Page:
“Sod the wine, I want to suck on the writing. This man White is an instinctive writer, bloody rare to find one who actually pulls it off, as in still gets a meaning across with concision. Sharp arbitrage of speed and risk, closest thing I can think of to Cicero’s ‘motus continuum animi.’

Probably takes a drink or two to connect like that: he literally paints his senses on the page.”

DBC Pierre (Vernon God Little, Ludmila’s Broken English, Lights Out In Wonderland ... Winner: Booker prize; Whitbread prize; Bollinger Wodehouse Everyman prize; James Joyce Award from the Literary & Historical Society of University College Dublin)





11 November 2011


Aussie Technology Leads World Screw Caps Route Dirty Bark China & US Still Prefer Spoilage

DRINKSTER is delighted to publish the following press release from the South Australian wine industry publisher, WINETITLES.

The author first started his campaign against cork in 1980, and has consistently preached his screw cap gospel since. No other writer has maintained such a campaign, even going as far as to cease, for a time, recommending wines sealed with the dreaded bark from Portugal.


Cork is dirty. It's essential spongiform nature makes it an ideal five star hotel for germs. Chemicals used to purge the germs present their own range of contaminants to the wine.

2 Cork does not properly seal a wine.

3 Every wine with a cork in it will be affected by its cork - no two can be alike.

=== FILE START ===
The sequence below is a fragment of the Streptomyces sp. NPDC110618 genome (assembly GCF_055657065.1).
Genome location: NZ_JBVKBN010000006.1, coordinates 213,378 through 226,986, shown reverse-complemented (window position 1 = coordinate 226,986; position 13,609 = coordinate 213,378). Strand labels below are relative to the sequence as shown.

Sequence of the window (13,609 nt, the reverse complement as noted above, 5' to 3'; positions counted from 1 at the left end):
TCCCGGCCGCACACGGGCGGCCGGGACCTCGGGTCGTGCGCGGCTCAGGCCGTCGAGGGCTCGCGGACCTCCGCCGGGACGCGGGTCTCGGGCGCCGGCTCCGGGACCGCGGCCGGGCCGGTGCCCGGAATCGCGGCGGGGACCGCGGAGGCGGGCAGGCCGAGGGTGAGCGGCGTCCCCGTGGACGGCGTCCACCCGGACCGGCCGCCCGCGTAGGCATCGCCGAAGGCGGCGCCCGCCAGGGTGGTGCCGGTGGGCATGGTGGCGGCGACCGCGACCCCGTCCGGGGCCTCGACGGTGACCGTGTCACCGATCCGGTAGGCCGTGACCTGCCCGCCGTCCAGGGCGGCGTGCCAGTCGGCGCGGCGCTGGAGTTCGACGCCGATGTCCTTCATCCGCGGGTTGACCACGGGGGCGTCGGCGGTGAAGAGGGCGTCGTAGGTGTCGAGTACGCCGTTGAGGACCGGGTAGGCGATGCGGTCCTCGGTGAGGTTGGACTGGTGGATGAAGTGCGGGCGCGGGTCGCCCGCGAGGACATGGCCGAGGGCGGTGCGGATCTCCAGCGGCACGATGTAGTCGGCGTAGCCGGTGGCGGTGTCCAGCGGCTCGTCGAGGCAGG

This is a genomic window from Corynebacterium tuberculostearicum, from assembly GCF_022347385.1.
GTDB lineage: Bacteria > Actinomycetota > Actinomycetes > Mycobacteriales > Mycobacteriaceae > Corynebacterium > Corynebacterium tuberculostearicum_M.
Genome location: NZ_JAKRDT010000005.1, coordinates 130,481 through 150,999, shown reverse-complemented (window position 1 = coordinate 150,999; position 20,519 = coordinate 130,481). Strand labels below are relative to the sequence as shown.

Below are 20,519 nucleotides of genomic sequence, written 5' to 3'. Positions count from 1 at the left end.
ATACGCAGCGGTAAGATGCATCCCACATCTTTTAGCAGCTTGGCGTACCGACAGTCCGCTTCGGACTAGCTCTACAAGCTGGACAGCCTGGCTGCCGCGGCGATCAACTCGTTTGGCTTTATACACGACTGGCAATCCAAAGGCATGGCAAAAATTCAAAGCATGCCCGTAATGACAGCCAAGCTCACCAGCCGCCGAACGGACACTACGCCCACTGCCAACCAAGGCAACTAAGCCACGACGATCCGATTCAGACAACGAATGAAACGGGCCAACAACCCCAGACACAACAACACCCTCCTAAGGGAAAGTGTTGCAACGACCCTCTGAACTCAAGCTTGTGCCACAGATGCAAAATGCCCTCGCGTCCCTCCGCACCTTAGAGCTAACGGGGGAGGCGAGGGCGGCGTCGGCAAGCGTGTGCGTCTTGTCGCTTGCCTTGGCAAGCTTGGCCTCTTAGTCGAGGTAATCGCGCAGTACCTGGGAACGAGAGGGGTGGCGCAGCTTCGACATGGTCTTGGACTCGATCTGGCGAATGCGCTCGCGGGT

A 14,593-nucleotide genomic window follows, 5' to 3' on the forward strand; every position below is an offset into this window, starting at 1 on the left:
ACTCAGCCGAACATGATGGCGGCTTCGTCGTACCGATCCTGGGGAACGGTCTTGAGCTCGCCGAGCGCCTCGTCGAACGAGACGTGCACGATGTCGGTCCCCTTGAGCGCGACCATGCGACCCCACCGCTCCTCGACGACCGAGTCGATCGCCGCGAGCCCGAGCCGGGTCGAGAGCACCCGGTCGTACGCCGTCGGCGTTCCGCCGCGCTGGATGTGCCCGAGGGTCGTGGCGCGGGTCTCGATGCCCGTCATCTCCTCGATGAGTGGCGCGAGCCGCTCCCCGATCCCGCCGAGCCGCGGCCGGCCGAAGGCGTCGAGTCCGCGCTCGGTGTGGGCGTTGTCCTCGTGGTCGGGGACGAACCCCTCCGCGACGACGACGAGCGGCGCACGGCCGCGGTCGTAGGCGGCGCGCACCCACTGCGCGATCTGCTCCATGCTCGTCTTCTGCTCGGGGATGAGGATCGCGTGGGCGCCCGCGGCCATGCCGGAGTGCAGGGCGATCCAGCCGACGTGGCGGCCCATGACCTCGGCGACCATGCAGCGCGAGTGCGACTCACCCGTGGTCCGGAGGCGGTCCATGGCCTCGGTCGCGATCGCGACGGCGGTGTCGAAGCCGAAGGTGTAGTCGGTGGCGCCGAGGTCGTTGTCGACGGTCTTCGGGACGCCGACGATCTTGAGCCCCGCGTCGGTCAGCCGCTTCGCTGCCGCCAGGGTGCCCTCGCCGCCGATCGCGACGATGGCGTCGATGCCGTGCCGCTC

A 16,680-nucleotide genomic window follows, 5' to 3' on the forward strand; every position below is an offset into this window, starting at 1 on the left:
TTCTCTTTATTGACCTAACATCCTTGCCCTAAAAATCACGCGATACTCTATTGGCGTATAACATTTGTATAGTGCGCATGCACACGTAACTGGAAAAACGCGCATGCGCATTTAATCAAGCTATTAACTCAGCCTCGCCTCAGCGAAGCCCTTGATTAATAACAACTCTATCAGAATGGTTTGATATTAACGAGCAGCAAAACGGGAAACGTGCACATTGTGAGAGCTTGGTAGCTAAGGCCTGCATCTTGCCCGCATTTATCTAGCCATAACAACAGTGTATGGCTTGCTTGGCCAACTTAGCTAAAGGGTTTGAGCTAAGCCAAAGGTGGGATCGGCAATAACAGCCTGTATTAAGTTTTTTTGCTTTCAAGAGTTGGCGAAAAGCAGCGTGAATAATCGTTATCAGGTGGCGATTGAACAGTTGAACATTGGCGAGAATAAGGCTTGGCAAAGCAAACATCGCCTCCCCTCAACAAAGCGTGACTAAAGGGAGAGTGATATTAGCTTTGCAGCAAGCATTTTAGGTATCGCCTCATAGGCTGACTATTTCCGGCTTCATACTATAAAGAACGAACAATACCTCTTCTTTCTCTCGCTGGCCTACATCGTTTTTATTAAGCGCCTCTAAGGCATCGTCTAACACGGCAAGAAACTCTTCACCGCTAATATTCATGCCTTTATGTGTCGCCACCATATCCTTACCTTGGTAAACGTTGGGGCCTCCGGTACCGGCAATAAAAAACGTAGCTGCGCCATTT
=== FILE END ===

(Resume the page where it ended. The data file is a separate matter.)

4 Even the
Portuguese sardine industry realised years back that you can't expect your customers to carry a special spanner around with them, just to get at the fish.


Australia’s love affair with the screwcap continues to blossom with a new industry survey revealing 93 per cent of Australian wineries use this type of wine closure.

The Australian & New Zealand Grapegrower & Winemaker inaugural Closure Report surveyed 266 wineries from across Australia on the type of wine closures they use on their bottled wine. It also asked wineries to rate the four main wine closures used in Australia on price, performance, cost and consumer acceptance.

Consumer acceptance and wine quality were key reasons the survey respondents chose screwcaps as their preferred type of closure.

Grapegrower & Winemaker publisher, Winetitles, general manager Elizabeth Bouzoudis said Australian winemakers were instrumental in developing the use of screwcaps on wine bottles and growing consumer acceptance worldwide.

“This survey offers the most current closure data in Australia, to date, and demonstrates that Australian wineries continue to drive acceptance of this type of closure around the globe,” Ms Bouzoudis said.

“In 2000, it was estimated that just 200,000 wine bottles in Australia were closed with screwcaps. By 2004, it had grown 1000-fold to 200 million.*

“Australia’s wine industry is unique in its acceptance of this type of wine closure. Only in New Zealand, do we see similar levels of screwcap use by wineries.

“In fact, in the United States and China we see the exact opposite, with consumers and the wine industry preferring natural and technical cork than any other type of closure.”

According to the survey, 74% of the wineries that use screwcaps bottle more than three-quarters of their production under this type of closure.

Just 25% of the survey respondents said they use natural cork to close their wine, with almost half using it for less than a quarter of their bottled wine.